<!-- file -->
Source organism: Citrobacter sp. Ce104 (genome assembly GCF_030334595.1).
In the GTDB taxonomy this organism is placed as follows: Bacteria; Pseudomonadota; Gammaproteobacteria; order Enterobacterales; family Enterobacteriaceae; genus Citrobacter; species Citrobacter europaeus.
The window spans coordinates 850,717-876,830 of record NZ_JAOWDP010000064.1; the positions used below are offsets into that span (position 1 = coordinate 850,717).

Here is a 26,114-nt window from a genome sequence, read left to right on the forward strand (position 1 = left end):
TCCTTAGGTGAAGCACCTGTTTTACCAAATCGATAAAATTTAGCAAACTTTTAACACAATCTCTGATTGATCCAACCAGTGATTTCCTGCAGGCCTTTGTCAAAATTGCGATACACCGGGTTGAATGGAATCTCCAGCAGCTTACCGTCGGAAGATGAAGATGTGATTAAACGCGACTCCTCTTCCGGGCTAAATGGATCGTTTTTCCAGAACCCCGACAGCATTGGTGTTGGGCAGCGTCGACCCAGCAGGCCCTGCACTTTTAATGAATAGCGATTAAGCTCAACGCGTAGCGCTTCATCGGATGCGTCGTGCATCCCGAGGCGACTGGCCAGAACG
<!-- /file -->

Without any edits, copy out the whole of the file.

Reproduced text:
Source organism: Citrobacter sp. Ce104 (genome assembly GCF_030334595.1).
In the GTDB taxonomy this organism is placed as follows: Bacteria; Pseudomonadota; Gammaproteobacteria; order Enterobacterales; family Enterobacteriaceae; genus Citrobacter; species Citrobacter europaeus.
The window spans coordinates 850,717-876,830 of record NZ_JAOWDP010000064.1; the positions used below are offsets into that span (position 1 = coordinate 850,717).

Here is a 26,114-nt window from a genome sequence, read left to right on the forward strand (position 1 = left end):
TCCTTAGGTGAAGCACCTGTTTTACCAAATCGATAAAATTTAGCAAACTTTTAACACAATCTCTGATTGATCCAACCAGTGATTTCCTGCAGGCCTTTGTCAAAATTGCGATACACCGGGTTGAATGGAATCTCCAGCAGCTTACCGTCGGAAGATGAAGATGTGATTAAACGCGACTCCTCTTCCGGGCTAAATGGATCGTTTTTCCAGAACCCCGACAGCATTGGTGTTGGGCAGCGTCGACCCAGCAGGCCCTGCACTTTTAATGAATAGCGATTAAGCTCAACGCGTAGCGCTTCATCGGATGCGTCGTGCATCCCGAGGCGACTGGCCAGAACG